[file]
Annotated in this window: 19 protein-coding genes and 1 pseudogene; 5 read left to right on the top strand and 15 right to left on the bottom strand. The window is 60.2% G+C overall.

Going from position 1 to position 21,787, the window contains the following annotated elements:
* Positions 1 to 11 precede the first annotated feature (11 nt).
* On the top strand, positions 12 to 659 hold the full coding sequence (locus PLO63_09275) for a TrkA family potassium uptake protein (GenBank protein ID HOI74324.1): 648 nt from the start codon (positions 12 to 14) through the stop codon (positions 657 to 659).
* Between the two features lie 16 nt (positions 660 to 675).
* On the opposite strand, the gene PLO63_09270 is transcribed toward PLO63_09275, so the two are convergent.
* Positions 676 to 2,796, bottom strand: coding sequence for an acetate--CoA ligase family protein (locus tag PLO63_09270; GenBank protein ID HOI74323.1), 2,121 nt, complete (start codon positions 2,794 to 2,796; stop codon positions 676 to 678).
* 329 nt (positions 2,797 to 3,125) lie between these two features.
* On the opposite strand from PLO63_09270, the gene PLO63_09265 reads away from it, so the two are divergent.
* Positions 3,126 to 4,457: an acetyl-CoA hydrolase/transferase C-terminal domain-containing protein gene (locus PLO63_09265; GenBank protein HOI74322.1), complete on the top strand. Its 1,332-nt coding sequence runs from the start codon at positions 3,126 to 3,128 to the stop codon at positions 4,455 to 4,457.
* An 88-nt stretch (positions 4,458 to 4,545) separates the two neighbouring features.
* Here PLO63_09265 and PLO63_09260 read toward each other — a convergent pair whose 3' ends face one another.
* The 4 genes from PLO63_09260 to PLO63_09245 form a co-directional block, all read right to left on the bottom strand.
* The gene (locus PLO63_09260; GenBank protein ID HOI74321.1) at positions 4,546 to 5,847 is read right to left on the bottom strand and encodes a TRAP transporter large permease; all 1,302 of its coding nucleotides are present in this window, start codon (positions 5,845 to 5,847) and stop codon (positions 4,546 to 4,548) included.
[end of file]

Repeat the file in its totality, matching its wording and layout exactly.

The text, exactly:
Annotated in this window: 19 protein-coding genes and 1 pseudogene; 5 read left to right on the top strand and 15 right to left on the bottom strand. The window is 60.2% G+C overall.

Going from position 1 to position 21,787, the window contains the following annotated elements:
* Positions 1 to 11 precede the first annotated feature (11 nt).
* On the top strand, positions 12 to 659 hold the full coding sequence (locus PLO63_09275) for a TrkA family potassium uptake protein (GenBank protein ID HOI74324.1): 648 nt from the start codon (positions 12 to 14) through the stop codon (positions 657 to 659).
* Between the two features lie 16 nt (positions 660 to 675).
* On the opposite strand, the gene PLO63_09270 is transcribed toward PLO63_09275, so the two are convergent.
* Positions 676 to 2,796, bottom strand: coding sequence for an acetate--CoA ligase family protein (locus tag PLO63_09270; GenBank protein ID HOI74323.1), 2,121 nt, complete (start codon positions 2,794 to 2,796; stop codon positions 676 to 678).
* 329 nt (positions 2,797 to 3,125) lie between these two features.
* On the opposite strand from PLO63_09270, the gene PLO63_09265 reads away from it, so the two are divergent.
* Positions 3,126 to 4,457: an acetyl-CoA hydrolase/transferase C-terminal domain-containing protein gene (locus PLO63_09265; GenBank protein HOI74322.1), complete on the top strand. Its 1,332-nt coding sequence runs from the start codon at positions 3,126 to 3,128 to the stop codon at positions 4,455 to 4,457.
* An 88-nt stretch (positions 4,458 to 4,545) separates the two neighbouring features.
* Here PLO63_09265 and PLO63_09260 read toward each other — a convergent pair whose 3' ends face one another.
* The 4 genes from PLO63_09260 to PLO63_09245 form a co-directional block, all read right to left on the bottom strand.
* The gene (locus PLO63_09260; GenBank protein ID HOI74321.1) at positions 4,546 to 5,847 is read right to left on the bottom strand and encodes a TRAP transporter large permease; all 1,302 of its coding nucleotides are present in this window, start codon (positions 5,845 to 5,847) and stop codon (positions 4,546 to 4,548) included.